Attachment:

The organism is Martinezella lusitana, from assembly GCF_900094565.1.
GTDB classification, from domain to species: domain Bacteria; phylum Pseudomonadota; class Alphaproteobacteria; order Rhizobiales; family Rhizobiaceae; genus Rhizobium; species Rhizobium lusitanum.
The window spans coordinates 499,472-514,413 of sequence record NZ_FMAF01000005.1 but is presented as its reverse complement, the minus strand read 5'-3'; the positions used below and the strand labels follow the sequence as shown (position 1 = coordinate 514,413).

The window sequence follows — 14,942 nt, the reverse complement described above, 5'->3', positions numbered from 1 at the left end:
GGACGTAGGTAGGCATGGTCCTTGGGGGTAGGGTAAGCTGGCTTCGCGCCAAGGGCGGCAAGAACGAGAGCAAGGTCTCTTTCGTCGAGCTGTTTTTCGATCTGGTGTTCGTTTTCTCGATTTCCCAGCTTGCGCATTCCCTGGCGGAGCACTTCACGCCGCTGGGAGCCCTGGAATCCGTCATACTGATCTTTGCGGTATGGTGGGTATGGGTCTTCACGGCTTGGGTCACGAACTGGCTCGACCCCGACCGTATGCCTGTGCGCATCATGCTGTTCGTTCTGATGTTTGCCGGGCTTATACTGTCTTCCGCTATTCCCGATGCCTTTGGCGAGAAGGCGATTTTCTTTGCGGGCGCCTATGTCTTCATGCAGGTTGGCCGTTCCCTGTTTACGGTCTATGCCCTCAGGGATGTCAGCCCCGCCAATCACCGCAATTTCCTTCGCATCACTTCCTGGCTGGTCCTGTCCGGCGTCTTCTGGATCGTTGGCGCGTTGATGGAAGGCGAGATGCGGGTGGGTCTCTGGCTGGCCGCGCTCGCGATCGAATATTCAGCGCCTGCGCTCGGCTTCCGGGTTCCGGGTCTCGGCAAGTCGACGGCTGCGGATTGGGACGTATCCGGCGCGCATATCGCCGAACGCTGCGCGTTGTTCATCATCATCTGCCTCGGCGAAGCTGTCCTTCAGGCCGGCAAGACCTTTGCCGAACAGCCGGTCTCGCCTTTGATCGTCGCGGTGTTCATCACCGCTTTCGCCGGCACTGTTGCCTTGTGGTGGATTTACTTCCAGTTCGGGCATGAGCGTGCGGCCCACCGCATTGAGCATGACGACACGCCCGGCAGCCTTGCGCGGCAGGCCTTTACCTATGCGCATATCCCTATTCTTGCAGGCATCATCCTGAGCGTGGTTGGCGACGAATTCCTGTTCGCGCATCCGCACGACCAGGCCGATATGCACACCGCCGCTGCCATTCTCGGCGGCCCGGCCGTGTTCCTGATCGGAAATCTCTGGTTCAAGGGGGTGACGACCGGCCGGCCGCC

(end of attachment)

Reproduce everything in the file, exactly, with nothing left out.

The organism is Martinezella lusitana, from assembly GCF_900094565.1.
GTDB classification, from domain to species: domain Bacteria; phylum Pseudomonadota; class Alphaproteobacteria; order Rhizobiales; family Rhizobiaceae; genus Rhizobium; species Rhizobium lusitanum.
The window spans coordinates 499,472-514,413 of sequence record NZ_FMAF01000005.1 but is presented as its reverse complement, the minus strand read 5'-3'; the positions used below and the strand labels follow the sequence as shown (position 1 = coordinate 514,413).

The window sequence follows — 14,942 nt, the reverse complement described above, 5'->3', positions numbered from 1 at the left end:
GGACGTAGGTAGGCATGGTCCTTGGGGGTAGGGTAAGCTGGCTTCGCGCCAAGGGCGGCAAGAACGAGAGCAAGGTCTCTTTCGTCGAGCTGTTTTTCGATCTGGTGTTCGTTTTCTCGATTTCCCAGCTTGCGCATTCCCTGGCGGAGCACTTCACGCCGCTGGGAGCCCTGGAATCCGTCATACTGATCTTTGCGGTATGGTGGGTATGGGTCTTCACGGCTTGGGTCACGAACTGGCTCGACCCCGACCGTATGCCTGTGCGCATCATGCTGTTCGTTCTGATGTTTGCCGGGCTTATACTGTCTTCCGCTATTCCCGATGCCTTTGGCGAGAAGGCGATTTTCTTTGCGGGCGCCTATGTCTTCATGCAGGTTGGCCGTTCCCTGTTTACGGTCTATGCCCTCAGGGATGTCAGCCCCGCCAATCACCGCAATTTCCTTCGCATCACTTCCTGGCTGGTCCTGTCCGGCGTCTTCTGGATCGTTGGCGCGTTGATGGAAGGCGAGATGCGGGTGGGTCTCTGGCTGGCCGCGCTCGCGATCGAATATTCAGCGCCTGCGCTCGGCTTCCGGGTTCCGGGTCTCGGCAAGTCGACGGCTGCGGATTGGGACGTATCCGGCGCGCATATCGCCGAACGCTGCGCGTTGTTCATCATCATCTGCCTCGGCGAAGCTGTCCTTCAGGCCGGCAAGACCTTTGCCGAACAGCCGGTCTCGCCTTTGATCGTCGCGGTGTTCATCACCGCTTTCGCCGGCACTGTTGCCTTGTGGTGGATTTACTTCCAGTTCGGGCATGAGCGTGCGGCCCACCGCATTGAGCATGACGACACGCCCGGCAGCCTTGCGCGGCAGGCCTTTACCTATGCGCATATCCCTATTCTTGCAGGCATCATCCTGAGCGTGGTTGGCGACGAATTCCTGTTCGCGCATCCGCACGACCAGGCCGATATGCACACCGCCGCTGCCATTCTCGGCGGCCCGGCCGTGTTCCTGATCGGAAATCTCTGGTTCAAGGGGGTGACGACCGGCCGGCCGCC